The sixth and final category is weather phenomena and their impact on both the psyche and the eyesight of individual sailors. Above in a previous section is the actual technical nature of a so-called Fata Morgana or Mirage. A weather phenomenon that is not even that rare. In the Mediterranean area the reflections of the Rif Mountains are so detailed that with the use of binoculars you can even see people on the slopes, when you add the fact that the sailors are mentally stressed to the breaking point since they had no idea that a sea storm was coming, fighting, dragging and attacking them. Yes, then you have a cocktail of possible visions of phantom islands and land areas on the horizon. And the characteristic of a Fata Morgana is that the closer you get to it, the more it dissolves into a light mist (the heat haze).

It is in polar regions that the Mirage phenomenon most often occurs. Therefore, it is also respectively in the Arctic and near Antarctica that these kinds of phantom islands occur. Three examples occur in the Arctic Zones. The first is simply Fata Morgana Land (80 parallel north/14 parallel west) between Svalbard and Northeast Greenland. In 1907 the island was sighted by two Danish explorers J.P. Koch and Aage Bertelsen [11]. In the next 30 years explorers tried to get an eyesight of the island. But in vain Fata Morgana was hereafter named after a type of mirage very common in the Arctic Zone. The assumption is the mirage sighted at its location was actually Fata Morganas of Tobias Island. The position of Tobias Island roughly 70 km from the north-eastern coast of Greenland was determined with accuracy only in 1993.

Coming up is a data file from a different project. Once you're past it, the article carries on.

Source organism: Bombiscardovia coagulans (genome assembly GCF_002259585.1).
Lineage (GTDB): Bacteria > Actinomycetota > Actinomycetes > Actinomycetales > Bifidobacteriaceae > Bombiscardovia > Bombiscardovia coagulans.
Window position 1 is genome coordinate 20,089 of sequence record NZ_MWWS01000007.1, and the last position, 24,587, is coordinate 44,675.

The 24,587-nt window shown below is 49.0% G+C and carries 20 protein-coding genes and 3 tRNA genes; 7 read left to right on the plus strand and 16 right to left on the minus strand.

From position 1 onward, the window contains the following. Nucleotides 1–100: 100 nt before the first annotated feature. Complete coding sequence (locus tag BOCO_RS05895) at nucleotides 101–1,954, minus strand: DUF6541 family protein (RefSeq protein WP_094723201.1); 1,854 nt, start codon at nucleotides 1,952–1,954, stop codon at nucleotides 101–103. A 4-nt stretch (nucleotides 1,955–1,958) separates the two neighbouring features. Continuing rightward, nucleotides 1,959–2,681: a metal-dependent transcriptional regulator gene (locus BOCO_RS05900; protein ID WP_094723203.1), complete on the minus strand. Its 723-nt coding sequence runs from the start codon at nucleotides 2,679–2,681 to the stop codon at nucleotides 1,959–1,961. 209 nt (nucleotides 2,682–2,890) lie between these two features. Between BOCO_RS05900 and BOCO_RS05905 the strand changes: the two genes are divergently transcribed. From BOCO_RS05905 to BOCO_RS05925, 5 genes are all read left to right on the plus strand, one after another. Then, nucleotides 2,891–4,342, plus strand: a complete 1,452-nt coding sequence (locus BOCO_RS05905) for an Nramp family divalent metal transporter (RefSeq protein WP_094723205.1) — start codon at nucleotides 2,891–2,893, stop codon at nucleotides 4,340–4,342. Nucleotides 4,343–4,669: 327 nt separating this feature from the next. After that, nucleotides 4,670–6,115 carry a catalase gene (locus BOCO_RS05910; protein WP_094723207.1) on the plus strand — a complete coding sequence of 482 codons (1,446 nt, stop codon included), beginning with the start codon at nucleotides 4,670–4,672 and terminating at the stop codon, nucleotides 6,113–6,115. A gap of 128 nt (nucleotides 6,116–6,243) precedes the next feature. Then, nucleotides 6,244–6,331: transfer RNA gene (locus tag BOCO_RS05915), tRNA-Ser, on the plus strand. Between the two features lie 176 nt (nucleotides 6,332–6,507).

Sannikov Island (78 parallel north/147 parallel east) in the Arctic Ocean north of the Kotelny Island near Russia’s northern coast (west of the mouth of Lena). Named after the Russian geographer Iakov Sannikov after an expedition in 1809-1810, the island got a special status, because it should be impossible that land area could be sighted so far north in this area. The “Zarya” expedition in 1901 disappeared and none of their notes described Sannikov Island. An expedition in 1937 did not find any trace of the island either. Some historians and geographers, judging from other successes of Sannikov and the presence of shallow sand shoals at Sannikov Land’s mapped location, postulate that it indeed once existed, but was destroyed by coastal erosion and became a submerged sand shoal, like many other islands formed either of fossilized ice or of permafrost. Other scientists say that Iakov Sannikov was a victim of a complex mirage of the coast of Bennett Island [9, p. 189-190].